Teeth Whitening

Tooth bleaching is the most usual method of tooth whitening and the most common type of whitening is called ‘dentist-supervised home whitening'.

As we get older our teeth get darker. This is partly due to our getting older, but it is also caused by the foods we eat and drink, and by other habits such as smoking. Tea, coffee, blackcurrant juice, red wine and other foods that have strong colours can have an effect on the overall colour of our teeth. Teeth may also darken as a result of some antibiotics. ‘Calculus' or tartar can also affect the colour of your teeth. Some people may have staining under the enamel surface or tiny cracks can appear in the teeth which take up stains.

To begin the tooth bleaching process, you have trays made specially to fit into your mouth like gum-shields. The whitening gel is then put in the trays and you will be given a routine to follow at home.  Normally you use the trays once a day for one hour. Over a period of two weeks you begin to notice an improvement in the whiteness of your teeth. You may need to continue with the treatment for an extended period to achieve a certain level of whiteness.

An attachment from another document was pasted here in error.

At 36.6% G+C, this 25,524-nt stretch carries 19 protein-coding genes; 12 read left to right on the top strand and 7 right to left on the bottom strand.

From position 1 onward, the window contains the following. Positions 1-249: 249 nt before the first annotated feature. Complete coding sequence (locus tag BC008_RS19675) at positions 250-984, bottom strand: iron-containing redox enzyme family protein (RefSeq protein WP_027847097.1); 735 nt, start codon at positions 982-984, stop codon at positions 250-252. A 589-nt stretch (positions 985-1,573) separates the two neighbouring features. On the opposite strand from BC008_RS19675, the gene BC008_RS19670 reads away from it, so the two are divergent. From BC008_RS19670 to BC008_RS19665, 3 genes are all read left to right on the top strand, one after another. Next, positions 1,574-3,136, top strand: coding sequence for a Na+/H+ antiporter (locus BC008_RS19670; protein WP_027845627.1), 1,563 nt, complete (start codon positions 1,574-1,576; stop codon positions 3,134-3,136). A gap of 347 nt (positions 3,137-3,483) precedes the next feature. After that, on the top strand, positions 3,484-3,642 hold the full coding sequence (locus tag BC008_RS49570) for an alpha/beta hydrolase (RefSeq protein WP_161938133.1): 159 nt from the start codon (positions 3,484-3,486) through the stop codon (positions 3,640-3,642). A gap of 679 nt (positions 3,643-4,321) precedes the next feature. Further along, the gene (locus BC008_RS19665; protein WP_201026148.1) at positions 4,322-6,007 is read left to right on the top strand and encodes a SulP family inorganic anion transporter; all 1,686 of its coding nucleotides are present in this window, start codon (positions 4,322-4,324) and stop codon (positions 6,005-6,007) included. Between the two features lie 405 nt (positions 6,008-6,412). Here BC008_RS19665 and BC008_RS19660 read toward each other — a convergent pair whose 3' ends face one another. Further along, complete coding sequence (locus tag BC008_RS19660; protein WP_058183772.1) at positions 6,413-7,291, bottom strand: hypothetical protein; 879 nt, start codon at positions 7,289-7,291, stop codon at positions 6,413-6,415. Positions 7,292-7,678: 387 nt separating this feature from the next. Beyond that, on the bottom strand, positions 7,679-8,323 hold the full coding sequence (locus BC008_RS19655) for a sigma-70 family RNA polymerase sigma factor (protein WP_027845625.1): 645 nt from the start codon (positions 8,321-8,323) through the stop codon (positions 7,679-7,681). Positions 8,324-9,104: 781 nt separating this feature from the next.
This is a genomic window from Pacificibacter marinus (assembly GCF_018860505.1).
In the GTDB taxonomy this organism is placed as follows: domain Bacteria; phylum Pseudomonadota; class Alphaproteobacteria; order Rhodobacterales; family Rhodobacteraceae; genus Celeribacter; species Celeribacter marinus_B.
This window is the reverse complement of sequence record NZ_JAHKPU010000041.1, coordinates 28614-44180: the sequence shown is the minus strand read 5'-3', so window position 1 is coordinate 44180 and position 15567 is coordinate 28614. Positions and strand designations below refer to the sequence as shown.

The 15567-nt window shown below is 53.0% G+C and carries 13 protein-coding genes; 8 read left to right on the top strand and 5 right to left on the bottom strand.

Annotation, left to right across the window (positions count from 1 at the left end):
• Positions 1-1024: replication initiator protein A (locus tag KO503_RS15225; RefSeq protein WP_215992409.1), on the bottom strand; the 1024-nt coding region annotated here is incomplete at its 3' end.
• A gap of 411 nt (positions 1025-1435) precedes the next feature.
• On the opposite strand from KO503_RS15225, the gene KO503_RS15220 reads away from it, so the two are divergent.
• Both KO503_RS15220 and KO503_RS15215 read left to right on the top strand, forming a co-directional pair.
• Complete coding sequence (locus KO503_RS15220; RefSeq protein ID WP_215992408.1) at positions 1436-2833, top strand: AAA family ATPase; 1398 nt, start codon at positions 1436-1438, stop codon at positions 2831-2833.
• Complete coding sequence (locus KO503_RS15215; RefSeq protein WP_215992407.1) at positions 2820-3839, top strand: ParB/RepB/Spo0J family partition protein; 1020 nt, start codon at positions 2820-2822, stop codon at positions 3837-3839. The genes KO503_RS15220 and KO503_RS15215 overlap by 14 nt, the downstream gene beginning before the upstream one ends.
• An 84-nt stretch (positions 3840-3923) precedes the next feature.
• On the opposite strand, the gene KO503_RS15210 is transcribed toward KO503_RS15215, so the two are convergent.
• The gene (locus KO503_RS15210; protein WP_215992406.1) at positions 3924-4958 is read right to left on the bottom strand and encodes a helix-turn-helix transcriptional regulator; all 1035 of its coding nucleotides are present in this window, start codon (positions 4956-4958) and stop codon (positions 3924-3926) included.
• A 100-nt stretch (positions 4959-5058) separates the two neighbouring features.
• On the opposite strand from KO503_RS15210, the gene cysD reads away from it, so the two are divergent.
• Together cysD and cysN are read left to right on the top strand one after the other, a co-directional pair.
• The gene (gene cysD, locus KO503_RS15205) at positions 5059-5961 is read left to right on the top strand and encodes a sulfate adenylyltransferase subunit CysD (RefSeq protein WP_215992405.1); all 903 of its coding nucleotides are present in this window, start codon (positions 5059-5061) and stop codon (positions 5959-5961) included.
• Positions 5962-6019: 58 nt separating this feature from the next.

Tooth whitening agent cannot whiten your crowns, bridges, veneers or fillings (as these are not natural teeth), but it can whiten teeth discoloured by organic stains, but not teeth stained by metal, such as old amalgam fillings. The outcome of how your teeth lighten varies from person to person. When the bleaching treatment is complete your teeth stay whitened for a considerable period. If your teeth darken again you can repeat the procedure as you can keep the trays in a safe place, so they can be used in the future.